If it matters to Scotland it matters to us
Scotland has met legal limits for air pollution for the first time since legal limits came into force in 2010, according to new analysis conducted by Friends of the Earth Scotland. The researchers analysed air pollution data from 2020 and found that due to a decline in traffic caused by the pandemic, air pollution levels across the country dramatically improved.
Friends of the Earth Scotland accused ministers of “flawed thinking” and “unjustified optimism” over the proposals, which are meant to help Scotland cut carbon emissions as part of plans to achieve net-zero by 2045. The updated climate change plan, published in December, sets out what the Scottish Government insists are “bold actions” aimed at helping meet emissions reduction targets in the period to 2032.
‘Unforgiveable waste’: CalMac under fire for running a full service of empty ferries a day after green credentials ‘boast’
SCOTLAND’S biggest ferry operator CalMac has come under fire for wasting fuel and damaging the environment running a full service of empty ferries during the Covid-19 pandemic – a day after promoting its green credentials. On Thursday the publicly funded and Scottish Government owned ferry firm announced it had exceeded targets to reduce its carbon footprint on the waters and islands of Scotland’s west coast.
Experts and campaigners concerned that the Scottish Government’s Climate Change plan ‘doesn’t add up.’ Experts and campaigners have questioned the modelling used by Government officials to predict future changes in emissions. They have also challenged the government’s over-relaiance on technolig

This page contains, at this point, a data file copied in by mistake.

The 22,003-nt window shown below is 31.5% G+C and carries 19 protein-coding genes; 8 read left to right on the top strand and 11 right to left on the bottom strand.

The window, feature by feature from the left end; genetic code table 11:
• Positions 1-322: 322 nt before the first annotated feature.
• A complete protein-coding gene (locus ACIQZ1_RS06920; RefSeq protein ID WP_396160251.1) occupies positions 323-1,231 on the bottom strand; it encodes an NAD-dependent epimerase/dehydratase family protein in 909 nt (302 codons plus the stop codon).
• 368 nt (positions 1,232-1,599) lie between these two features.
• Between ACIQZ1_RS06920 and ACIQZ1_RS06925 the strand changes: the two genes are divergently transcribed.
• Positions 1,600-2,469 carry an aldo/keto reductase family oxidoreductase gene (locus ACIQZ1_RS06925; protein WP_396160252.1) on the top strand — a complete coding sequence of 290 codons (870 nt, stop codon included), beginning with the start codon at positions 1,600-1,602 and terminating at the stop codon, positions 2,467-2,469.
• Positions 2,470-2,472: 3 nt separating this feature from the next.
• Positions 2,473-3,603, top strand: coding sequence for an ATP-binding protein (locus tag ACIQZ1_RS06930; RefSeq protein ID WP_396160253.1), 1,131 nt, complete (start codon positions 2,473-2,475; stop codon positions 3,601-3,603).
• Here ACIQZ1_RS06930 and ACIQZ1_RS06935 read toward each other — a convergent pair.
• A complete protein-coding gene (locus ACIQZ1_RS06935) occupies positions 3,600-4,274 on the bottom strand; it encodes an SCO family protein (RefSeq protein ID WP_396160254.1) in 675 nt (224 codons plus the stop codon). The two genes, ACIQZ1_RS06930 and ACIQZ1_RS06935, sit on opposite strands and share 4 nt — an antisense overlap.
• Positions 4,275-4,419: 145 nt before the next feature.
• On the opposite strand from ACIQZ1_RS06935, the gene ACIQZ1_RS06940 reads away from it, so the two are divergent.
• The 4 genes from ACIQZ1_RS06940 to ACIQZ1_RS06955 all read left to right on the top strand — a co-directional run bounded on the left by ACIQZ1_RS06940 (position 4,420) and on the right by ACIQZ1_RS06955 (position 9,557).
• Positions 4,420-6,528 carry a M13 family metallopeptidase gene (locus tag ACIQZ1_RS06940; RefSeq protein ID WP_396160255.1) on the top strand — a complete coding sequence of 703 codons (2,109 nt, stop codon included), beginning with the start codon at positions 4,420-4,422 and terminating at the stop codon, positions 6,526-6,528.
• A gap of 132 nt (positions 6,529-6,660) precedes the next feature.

Farmers have been “left in the dark” about their future after the Scottish Government failed to publish a key report, say opposition MSPs. Scottish Conservative rural economy spokesman Jamie Halcro Johnston questioned the lack of “actual action and concrete policies” from the Holyrood government.
A consortium of conservationists that hopes to release wild lynx into the Scottish Highlands has launched a year-long study to see whether the public supports their reintroduction. The study, part-funded by two billionaire Danish estate owners in the Highlands, Anders Povlsen and Lisbet Rausing, will test whether farmers, landowners and rural communities will agree to a pilot project in a remote area of Scotland.